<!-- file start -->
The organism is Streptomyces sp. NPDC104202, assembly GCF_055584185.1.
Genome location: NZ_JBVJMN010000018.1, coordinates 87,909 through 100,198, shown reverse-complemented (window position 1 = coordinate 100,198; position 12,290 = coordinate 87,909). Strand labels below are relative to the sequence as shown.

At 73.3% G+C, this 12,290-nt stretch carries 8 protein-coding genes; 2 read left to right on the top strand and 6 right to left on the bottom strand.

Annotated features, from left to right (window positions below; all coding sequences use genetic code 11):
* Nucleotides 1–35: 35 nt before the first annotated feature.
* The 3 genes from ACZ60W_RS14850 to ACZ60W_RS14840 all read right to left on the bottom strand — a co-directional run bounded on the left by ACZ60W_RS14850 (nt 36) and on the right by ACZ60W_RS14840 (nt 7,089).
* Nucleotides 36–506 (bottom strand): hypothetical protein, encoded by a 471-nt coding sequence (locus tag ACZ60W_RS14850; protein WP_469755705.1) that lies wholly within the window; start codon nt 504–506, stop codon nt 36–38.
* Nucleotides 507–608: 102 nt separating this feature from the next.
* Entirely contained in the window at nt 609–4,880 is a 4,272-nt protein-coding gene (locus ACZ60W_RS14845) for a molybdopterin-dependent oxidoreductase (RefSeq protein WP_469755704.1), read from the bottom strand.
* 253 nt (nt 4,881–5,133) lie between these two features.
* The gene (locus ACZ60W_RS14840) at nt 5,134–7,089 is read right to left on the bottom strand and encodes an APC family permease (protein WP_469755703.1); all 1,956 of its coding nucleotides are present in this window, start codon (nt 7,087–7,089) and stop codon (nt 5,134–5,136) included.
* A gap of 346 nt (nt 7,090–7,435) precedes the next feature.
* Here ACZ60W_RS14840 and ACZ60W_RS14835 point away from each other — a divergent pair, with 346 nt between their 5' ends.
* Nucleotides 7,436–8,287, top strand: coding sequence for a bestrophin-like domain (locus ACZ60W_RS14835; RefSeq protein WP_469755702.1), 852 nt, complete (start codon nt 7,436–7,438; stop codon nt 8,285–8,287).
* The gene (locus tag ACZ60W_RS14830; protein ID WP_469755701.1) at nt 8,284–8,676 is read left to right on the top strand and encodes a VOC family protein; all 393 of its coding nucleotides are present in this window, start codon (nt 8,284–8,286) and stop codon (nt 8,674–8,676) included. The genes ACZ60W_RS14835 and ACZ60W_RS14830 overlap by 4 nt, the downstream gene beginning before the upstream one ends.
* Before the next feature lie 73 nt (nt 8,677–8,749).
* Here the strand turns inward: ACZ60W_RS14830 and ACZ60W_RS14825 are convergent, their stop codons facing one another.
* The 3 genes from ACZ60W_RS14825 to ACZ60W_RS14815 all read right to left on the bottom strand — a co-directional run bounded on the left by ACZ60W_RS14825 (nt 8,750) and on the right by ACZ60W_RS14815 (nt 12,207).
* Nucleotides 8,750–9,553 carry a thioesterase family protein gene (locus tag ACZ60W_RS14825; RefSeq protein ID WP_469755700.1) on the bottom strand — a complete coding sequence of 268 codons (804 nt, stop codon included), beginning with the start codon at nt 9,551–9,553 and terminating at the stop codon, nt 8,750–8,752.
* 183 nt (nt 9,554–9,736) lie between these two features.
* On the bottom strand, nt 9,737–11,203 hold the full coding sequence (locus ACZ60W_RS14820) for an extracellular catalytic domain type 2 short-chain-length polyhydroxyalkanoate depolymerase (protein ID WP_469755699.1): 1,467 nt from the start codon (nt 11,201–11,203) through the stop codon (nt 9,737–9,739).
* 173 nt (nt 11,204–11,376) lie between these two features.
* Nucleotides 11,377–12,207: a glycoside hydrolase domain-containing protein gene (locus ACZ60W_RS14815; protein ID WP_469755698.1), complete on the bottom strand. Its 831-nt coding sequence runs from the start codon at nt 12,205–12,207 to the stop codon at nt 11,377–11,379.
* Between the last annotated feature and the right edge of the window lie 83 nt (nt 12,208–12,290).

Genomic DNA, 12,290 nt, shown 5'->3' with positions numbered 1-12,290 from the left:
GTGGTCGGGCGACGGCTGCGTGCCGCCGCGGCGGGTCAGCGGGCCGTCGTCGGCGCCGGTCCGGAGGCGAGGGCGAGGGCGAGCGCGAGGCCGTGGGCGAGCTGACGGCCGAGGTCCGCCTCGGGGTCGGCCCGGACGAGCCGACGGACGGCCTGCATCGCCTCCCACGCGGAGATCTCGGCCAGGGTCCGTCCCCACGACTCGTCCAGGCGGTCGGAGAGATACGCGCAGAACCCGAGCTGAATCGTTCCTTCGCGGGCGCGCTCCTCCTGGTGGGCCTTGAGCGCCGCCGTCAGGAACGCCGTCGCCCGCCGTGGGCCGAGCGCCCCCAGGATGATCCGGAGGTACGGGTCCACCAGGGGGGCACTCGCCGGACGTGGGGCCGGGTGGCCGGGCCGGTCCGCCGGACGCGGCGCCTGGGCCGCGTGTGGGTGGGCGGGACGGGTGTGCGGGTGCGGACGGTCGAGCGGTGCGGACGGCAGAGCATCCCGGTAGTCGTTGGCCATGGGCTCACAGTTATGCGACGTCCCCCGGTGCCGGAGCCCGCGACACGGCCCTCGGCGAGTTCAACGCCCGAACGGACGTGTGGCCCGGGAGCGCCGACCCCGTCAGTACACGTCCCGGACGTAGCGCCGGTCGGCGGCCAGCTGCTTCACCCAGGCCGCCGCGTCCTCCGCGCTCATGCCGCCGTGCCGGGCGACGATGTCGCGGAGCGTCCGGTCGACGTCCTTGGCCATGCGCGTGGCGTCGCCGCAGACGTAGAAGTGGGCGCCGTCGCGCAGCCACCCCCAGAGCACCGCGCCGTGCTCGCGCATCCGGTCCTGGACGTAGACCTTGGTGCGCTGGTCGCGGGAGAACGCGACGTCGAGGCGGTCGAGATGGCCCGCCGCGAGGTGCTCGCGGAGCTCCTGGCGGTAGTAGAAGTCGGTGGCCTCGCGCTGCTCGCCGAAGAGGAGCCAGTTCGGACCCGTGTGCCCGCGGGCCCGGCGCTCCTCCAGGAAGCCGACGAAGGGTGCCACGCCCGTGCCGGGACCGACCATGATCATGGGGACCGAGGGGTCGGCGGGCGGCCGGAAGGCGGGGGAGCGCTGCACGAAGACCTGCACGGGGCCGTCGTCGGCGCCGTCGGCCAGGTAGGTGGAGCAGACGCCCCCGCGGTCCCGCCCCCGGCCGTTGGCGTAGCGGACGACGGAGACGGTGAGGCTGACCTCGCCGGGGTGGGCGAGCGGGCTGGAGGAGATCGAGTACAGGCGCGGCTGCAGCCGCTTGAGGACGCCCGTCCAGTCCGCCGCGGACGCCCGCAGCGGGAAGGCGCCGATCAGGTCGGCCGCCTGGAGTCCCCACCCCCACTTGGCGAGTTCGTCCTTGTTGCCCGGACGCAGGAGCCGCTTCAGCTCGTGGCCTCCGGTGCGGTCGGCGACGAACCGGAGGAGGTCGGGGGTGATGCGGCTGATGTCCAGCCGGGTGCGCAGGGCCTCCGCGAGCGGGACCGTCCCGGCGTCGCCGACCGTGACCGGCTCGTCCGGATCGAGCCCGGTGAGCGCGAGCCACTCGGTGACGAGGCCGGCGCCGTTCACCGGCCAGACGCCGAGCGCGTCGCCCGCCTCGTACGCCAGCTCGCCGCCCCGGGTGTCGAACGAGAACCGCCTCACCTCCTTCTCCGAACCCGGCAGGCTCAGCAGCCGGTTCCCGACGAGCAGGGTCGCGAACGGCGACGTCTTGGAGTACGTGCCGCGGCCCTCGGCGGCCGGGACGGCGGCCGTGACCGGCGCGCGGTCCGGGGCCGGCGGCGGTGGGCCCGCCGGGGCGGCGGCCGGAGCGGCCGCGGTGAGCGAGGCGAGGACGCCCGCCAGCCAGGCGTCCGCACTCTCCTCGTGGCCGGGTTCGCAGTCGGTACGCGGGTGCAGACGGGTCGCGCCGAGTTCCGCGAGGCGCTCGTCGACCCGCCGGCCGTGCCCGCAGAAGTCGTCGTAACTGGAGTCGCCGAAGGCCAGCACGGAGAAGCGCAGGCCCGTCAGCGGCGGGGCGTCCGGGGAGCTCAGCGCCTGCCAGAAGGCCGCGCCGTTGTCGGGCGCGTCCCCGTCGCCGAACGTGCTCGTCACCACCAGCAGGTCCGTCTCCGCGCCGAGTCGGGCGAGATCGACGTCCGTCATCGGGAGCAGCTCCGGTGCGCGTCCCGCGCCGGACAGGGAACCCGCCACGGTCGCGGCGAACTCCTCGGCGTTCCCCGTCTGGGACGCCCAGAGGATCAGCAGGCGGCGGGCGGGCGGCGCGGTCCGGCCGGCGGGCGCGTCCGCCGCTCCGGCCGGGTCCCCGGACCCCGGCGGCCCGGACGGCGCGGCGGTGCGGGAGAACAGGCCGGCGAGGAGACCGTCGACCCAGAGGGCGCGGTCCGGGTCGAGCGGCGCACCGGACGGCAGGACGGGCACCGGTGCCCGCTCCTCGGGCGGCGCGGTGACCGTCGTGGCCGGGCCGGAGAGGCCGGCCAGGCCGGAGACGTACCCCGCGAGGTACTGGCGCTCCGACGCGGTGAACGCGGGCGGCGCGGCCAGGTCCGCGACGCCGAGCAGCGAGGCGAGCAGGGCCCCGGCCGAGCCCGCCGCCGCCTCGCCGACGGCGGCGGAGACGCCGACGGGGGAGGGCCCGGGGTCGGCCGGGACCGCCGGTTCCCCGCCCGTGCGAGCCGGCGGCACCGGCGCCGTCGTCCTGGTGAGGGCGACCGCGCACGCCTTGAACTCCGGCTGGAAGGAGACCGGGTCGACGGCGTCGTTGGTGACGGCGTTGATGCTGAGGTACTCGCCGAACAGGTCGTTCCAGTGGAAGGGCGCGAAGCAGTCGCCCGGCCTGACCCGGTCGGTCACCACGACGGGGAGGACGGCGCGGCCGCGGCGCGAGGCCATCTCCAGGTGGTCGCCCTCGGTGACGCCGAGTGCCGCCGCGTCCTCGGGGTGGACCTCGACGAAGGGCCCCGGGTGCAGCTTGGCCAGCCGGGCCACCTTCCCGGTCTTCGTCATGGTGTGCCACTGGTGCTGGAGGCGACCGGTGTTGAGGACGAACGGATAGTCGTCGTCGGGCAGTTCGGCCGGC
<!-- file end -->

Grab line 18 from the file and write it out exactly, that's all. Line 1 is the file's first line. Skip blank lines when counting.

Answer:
* The 3 genes from ACZ60W_RS14825 to ACZ60W_RS14815 all read right to left on the bottom strand — a co-directional run bounded on the left by ACZ60W_RS14825 (nt 8,750) and on the right by ACZ60W_RS14815 (nt 12,207).